A Child’s life in the Middle Ages

 By Imogen Corrigan on 11 June 2014

Where are the children in medieval art? This lecture goes from before the cradle with superstitions surrounding pregnancy and childbirth, to the trials and tribulations of teenage years and all too often to an early grave.

From observations of art in over 1000 medieval churches we find very little information about children. When searching for them, they might be tucked up in a laundry basket or, as it shows on a misericord carving, being dragged from a kennel.

Alternatively, children might be depicted as a young adult such as in the picture at Blickling Hall of Anne Boleyn when her age is given as 3 years, 11 months and 13 days. It was suggested that she is depicted as she might be at 33 years so that she could be recognised at her Resurrection.

From 1538 baptisms had to be recorded providing evidence of large families. It was hoped that at least ‘an heir and a spare’ should survive! A tombstone in Laycock depicts the Lord and Lady with their children, 13 boys and 5 girls. Infant mortality was high, a quarter dying in the first 3 months and half never reaching their tenth birthdays. Many were roughly treated and died of what we would now call manslaughter. Of 4000 murders only 3 of the victims were children. By the age of 10-12, children were regarded as being responsible for themselves. They had to work hard alongside the adults.

In 1215, Magna Carta asserts that the property rights of wards must be maintained by their guardians. Such children could not be forced to marry.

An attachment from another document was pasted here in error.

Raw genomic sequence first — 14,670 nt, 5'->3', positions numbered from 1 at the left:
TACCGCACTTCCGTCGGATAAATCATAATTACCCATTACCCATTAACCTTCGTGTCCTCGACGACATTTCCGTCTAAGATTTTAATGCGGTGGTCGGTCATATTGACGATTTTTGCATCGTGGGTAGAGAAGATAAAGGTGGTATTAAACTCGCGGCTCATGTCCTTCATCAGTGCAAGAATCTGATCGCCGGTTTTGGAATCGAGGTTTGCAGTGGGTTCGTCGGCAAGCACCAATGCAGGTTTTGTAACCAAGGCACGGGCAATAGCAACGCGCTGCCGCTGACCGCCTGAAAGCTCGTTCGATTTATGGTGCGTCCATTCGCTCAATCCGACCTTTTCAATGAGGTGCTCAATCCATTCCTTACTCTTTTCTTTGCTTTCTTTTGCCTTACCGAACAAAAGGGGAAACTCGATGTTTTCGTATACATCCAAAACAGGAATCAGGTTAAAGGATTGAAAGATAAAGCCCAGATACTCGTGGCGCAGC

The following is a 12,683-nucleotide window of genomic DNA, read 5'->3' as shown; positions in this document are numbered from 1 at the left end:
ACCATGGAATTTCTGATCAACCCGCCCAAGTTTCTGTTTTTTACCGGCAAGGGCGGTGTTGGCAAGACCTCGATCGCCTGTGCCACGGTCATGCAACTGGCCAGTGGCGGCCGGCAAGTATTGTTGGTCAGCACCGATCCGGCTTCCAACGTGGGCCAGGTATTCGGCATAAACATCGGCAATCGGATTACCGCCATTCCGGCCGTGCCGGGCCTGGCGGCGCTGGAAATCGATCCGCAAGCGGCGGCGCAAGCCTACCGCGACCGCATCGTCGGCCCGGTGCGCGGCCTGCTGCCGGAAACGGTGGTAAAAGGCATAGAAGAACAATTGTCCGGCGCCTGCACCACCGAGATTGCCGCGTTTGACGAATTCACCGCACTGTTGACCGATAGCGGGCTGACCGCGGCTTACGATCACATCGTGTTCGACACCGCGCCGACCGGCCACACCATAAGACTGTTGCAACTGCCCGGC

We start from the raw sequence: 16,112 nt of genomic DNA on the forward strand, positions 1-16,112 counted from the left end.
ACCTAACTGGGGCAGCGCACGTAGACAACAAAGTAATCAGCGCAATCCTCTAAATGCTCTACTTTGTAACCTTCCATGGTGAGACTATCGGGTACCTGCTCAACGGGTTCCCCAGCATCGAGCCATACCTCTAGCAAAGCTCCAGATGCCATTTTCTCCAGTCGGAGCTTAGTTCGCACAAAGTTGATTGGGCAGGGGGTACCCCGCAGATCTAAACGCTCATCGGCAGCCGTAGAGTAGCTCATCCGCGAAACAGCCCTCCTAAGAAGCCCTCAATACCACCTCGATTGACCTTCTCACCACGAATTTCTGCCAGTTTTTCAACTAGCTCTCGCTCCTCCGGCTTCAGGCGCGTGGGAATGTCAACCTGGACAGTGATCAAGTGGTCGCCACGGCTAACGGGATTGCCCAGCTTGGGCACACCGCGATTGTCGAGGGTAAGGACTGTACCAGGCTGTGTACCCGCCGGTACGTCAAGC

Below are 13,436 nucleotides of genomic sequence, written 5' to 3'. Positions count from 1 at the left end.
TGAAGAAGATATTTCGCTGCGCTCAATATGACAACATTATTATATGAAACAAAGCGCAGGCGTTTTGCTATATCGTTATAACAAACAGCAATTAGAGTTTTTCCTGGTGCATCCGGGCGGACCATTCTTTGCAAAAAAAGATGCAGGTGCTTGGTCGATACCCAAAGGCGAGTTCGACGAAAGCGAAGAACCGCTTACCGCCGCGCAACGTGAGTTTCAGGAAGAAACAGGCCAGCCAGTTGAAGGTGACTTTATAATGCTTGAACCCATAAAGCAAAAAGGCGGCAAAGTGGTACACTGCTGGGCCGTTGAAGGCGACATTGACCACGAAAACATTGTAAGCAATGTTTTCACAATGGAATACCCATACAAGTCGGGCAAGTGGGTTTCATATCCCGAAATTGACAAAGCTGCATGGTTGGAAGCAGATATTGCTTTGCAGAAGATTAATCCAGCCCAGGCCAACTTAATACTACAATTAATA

There were various attempts to aid conception. The legend of St. Margaret being swallowed by the red-eyed dragon and hacking her way out of his stomach was meant to instil a desire to survive childbirth. However, the mother-to-be was encouraged to go to confession and communion first. If the mother died, a caesarean might be carried out by the midwife or the butcher so that an emergency baptism could be done. If it was not an emergency, the baptism was carried out very soon after birth the name given being the saint of the day. Don’t ask a pregnant woman to be a godparent as she will soon be dead!

Dead children were mourned, while those with deformities were not abandoned even though they usually ended up as beggars.

There is a fifteenth century illustration in the Hours of Ann of Cleeves showing the toddler Jesus with a baby walker.

The lucky few children went to school where there was a high standard of education given by the Benedictines until standards slipped by the fifteenth century when lay headmasters took over. Chartres Cathedral has a misericord showing grammar being beaten into the boys. But life was not all work and study. Brueghel has a picture of at least 200 children playing more than 75 games.

As today, there was plenty of advice around on how to bring up children for the best.

For some illustrations, see Imogen Corrigan’s website:

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A Child’s Life in the Middle Ages